Hundreds of drivers in Dereham have been caught in the cross-fire of a bitter dispute between a landowner and shop chain One Stop.

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The landowner’s story:

The land at the centre of the controversy is owned by Zevy Shainfeld, director of Zas Investment. He took on Car Park Solutions (CPS) to monitor unauthorised cars parking in the spaces, often customers from the take-away and the One Stop shop.

Mr Shainfeld said he has made repeated requests to One Stop to discuss an arrangement for their customers to use the spaces, and said issuing tickets was a “last resort”.

He said: “We own the car park and they [Tesco] have not made us any offer for its use on a commercial basis. When I walk into their shop and pick up a basket of shopping, I pay for it. If they wish to entitle their customers to use the parking spaces, then I would expect One Stop to talk to us and agree a commercial arrangement as it doesn’t belong to them.”

Andre Smith, regional development manager for CPS, said: “Our job is to do a job to make sure people are not parking on the land. But people are just not paying attention to the signs.”

CPS said it will continue ticketing whoever parks on the private land until a commercial agreement can be made.

The EDP has been inundated with complaints from people who have been sent £60 parking tickets – which go up to £100 if not paid within two weeks – after leaving their vehicles outside the shop, owned by Tesco, on Norwich Road.

More than 500 tickets have been sent out to motorists, with the numbers continuing to rise.

The company which monitors the eight parking spaces has already given out more tickets in one week than they have for a month across their 142 car parks in the whole country.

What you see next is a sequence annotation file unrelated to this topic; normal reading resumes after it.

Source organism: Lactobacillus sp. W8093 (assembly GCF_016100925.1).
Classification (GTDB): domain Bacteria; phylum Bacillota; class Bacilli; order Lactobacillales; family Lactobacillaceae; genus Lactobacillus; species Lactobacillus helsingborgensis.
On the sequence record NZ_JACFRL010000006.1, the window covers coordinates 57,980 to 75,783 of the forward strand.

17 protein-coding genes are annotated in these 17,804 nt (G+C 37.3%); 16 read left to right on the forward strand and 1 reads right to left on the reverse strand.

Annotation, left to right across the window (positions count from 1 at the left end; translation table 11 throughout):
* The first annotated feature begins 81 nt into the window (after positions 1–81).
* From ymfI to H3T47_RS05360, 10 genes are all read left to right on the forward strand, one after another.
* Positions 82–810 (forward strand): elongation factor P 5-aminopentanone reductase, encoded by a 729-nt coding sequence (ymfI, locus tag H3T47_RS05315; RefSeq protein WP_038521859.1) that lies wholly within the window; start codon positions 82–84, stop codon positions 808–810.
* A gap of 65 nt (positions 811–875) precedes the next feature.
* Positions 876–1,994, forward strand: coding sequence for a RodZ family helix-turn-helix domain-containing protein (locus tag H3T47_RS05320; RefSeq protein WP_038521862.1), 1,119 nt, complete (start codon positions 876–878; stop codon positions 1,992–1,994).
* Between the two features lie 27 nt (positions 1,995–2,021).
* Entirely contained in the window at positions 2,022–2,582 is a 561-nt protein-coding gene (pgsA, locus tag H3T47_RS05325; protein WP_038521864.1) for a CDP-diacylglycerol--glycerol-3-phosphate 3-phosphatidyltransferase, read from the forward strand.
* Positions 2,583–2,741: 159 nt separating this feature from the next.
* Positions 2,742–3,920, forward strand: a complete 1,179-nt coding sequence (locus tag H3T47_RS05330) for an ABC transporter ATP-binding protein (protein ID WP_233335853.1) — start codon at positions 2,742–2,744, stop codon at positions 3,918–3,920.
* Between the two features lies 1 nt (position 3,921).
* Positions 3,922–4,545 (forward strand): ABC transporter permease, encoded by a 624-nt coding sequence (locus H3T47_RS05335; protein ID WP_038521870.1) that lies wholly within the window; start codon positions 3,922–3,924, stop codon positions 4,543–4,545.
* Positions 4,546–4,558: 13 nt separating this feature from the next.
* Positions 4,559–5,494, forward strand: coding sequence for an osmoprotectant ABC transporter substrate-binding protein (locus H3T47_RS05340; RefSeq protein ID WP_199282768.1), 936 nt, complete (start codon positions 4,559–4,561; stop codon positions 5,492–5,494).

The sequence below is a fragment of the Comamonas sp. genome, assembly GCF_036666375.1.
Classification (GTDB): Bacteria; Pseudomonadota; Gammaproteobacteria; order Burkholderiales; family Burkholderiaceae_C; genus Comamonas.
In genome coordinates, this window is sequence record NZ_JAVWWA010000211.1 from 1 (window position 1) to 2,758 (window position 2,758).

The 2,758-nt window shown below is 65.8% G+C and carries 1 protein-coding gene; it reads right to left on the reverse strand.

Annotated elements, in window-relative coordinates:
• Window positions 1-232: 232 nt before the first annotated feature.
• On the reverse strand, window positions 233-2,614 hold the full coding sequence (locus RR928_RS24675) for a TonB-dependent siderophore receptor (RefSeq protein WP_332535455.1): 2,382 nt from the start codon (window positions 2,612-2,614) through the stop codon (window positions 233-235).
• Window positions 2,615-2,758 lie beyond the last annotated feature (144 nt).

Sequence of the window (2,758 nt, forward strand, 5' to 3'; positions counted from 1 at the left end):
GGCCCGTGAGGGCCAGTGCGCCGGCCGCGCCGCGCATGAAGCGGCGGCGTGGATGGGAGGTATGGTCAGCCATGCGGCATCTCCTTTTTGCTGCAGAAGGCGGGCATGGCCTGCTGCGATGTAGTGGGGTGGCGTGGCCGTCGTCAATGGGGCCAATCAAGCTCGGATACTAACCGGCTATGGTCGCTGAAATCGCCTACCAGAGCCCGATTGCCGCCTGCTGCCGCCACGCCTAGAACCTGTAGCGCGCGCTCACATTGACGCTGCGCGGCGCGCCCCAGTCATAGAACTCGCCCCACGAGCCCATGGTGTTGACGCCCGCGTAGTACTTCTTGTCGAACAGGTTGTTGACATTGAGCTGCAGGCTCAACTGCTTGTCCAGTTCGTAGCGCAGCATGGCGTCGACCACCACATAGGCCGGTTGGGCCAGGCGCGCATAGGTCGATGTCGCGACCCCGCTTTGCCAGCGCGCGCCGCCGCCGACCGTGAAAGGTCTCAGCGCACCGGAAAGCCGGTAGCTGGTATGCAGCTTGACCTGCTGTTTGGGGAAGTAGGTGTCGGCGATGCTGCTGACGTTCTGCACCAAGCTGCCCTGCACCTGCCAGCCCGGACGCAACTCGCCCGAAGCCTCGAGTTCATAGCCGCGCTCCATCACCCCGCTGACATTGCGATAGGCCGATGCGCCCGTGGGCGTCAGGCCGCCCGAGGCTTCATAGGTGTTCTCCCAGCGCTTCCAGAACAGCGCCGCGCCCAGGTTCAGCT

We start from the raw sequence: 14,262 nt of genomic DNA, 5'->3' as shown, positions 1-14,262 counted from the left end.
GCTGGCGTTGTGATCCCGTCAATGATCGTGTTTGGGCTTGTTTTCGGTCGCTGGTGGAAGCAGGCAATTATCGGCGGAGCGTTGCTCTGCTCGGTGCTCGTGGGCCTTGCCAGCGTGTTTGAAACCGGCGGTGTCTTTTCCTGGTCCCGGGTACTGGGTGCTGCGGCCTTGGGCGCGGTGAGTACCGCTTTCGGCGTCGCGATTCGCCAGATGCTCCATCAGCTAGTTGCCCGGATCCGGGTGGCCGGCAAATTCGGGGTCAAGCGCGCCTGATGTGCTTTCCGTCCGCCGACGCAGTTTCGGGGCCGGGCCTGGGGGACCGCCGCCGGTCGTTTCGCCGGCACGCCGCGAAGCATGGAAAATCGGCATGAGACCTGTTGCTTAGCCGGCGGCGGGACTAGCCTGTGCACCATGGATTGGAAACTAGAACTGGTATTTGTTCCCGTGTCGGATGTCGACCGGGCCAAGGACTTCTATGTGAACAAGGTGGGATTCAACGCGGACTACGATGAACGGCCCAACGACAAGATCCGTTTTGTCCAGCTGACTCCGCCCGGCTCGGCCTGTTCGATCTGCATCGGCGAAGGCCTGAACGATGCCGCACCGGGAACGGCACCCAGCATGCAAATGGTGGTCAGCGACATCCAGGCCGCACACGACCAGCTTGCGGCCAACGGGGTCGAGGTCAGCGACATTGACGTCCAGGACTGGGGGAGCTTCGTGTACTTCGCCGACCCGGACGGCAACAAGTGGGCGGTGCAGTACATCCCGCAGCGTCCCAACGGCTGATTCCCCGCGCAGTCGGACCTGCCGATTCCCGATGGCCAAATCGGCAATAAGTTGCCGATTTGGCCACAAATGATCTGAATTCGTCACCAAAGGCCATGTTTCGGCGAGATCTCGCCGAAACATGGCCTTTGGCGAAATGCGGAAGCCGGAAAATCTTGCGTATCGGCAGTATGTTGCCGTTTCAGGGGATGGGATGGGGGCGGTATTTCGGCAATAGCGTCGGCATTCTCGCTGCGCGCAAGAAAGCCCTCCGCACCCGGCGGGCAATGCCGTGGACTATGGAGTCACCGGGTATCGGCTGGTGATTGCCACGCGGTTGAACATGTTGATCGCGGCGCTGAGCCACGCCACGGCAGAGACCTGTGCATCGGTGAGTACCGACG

Many of those who have been caught on CCTV had only parked for a few minutes to pop in to the shop or pick up food from the neighbouring Sunflower House Chinese takeaway.

Claire Colman from Sporle received a ticket following her daughter’s parents’ evening at Dereham Neatherd High School.

She had stopped to buy her daughter a packet of sweets, and said she was in the space for no more than three minutes.

She called the ticket “ridiculous” and said she did not see the two signs.

Josephine Lloyd, 74, has breast cancer and received a fine after stopping at One Stop on the way back from a hospital appointment with her husband.

She has a disabled badge displayed in her car, and said on top of her ill-health she cannot afford to pay the £60.

She said: “Stopping to get a newspaper is a bit of joy in my life. On receiving the ticket, I was absolutely gob-smacked.”

Claire Biggie, 21, parked at the Chinese take-away and said: “I’m a student nurse who doesn’t have much money as it is, but I paid the fine as I like to think I’m an honest citizen. But it isn’t fair what’s happening.”

The dispute has become increasingly acrimonious and has little sign of being resolved due to an impasse between London-based Zas Investment and One Stop.

Zas wants Tesco to pay for the use of the parking spaces and claims the supermarket giant is refusing to make an offer.

Neither side will discuss the figures involved, but the EDP has been told the amount in dispute could be as high as £250,000.

Staff at the One Stop store are clearly frustrated by the situation, and many people with fines have questioned them about the issue.

They were not able to talk openly about the issue, but a spokesman for One Stop said they had been in talks with the new owner of the site to try to reach a resolution.

They added: “We are prepared to pay a reasonable amount in order that our customers may park without incurring these charges.

“In the meantime, we are making sure customers are aware that this isn’t a One Stop car park through signage in our store windows.”

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